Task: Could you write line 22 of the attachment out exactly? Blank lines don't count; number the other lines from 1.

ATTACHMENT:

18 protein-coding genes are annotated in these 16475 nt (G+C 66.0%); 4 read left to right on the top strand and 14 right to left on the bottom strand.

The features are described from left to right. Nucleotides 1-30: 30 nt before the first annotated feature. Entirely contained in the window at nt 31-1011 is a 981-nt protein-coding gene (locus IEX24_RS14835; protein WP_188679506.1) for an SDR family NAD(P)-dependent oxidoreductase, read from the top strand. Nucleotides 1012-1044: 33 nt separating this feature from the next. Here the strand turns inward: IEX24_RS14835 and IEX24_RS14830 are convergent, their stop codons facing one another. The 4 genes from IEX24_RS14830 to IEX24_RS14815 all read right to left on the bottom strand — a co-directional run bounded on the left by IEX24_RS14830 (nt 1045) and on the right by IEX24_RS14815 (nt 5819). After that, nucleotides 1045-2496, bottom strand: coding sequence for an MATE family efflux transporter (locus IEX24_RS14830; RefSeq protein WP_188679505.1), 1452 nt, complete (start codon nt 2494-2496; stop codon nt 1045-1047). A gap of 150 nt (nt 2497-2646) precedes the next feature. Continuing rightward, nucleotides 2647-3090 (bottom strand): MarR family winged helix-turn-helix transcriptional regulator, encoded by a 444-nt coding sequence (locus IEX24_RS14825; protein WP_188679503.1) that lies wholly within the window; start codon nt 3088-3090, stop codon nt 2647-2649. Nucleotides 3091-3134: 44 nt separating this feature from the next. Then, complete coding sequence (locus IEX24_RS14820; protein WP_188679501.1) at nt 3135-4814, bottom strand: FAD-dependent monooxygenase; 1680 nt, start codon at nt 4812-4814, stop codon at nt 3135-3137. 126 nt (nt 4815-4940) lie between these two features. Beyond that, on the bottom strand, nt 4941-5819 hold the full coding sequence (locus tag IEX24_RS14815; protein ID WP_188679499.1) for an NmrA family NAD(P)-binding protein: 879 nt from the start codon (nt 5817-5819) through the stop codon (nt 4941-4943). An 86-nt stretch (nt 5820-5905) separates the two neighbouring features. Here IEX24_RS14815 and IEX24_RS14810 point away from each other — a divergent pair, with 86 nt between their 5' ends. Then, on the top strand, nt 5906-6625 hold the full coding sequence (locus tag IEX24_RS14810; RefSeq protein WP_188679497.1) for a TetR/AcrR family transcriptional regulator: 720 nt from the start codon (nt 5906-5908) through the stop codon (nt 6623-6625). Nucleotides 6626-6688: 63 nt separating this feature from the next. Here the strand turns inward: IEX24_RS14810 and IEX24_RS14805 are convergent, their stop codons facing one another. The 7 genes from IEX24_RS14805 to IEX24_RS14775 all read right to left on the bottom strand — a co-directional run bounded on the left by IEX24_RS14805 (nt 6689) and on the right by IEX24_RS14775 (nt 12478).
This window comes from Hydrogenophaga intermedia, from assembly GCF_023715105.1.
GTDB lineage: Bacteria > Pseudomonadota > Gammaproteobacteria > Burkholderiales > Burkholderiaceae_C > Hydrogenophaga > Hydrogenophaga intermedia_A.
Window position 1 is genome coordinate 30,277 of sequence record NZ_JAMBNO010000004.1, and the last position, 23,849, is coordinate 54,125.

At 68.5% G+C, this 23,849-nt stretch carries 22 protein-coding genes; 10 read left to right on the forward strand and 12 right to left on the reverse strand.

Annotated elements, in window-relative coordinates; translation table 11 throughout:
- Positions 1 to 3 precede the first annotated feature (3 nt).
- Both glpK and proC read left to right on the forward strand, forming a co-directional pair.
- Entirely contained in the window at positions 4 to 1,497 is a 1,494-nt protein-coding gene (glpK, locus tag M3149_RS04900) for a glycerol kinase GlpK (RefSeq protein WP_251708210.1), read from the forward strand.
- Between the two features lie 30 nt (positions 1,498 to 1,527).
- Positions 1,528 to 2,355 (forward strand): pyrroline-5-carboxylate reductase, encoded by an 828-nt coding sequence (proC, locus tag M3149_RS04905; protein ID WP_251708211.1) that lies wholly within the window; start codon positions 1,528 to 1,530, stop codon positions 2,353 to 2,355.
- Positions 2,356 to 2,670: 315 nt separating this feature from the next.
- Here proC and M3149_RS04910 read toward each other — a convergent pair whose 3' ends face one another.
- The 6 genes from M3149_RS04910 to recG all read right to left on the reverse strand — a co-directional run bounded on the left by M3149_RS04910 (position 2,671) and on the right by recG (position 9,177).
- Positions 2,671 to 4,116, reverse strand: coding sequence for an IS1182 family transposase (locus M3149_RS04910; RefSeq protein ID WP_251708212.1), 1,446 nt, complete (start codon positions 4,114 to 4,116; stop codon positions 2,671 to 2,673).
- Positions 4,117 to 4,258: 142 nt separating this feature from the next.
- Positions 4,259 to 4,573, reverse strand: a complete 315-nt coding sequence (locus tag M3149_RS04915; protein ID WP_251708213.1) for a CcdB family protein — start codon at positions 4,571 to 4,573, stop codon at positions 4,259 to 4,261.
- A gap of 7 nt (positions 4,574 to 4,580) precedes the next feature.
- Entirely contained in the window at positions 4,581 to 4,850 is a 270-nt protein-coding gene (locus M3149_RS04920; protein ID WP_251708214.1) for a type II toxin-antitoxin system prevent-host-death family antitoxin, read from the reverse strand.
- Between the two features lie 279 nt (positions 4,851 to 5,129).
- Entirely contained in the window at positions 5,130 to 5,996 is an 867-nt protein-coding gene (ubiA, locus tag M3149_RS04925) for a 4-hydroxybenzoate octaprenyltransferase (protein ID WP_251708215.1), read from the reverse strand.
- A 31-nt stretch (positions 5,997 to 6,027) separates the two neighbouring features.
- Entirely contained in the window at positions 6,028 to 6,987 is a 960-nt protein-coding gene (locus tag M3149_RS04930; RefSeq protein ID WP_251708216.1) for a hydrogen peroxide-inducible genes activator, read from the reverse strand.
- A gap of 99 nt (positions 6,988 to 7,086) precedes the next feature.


- Entirely contained in the window at positions 5,130 to 5,996 is an 867-nt protein-coding gene (ubiA, locus tag M3149_RS04925) for a 4-hydroxybenzoate octaprenyltransferase (protein ID WP_251708215.1), read from the reverse strand.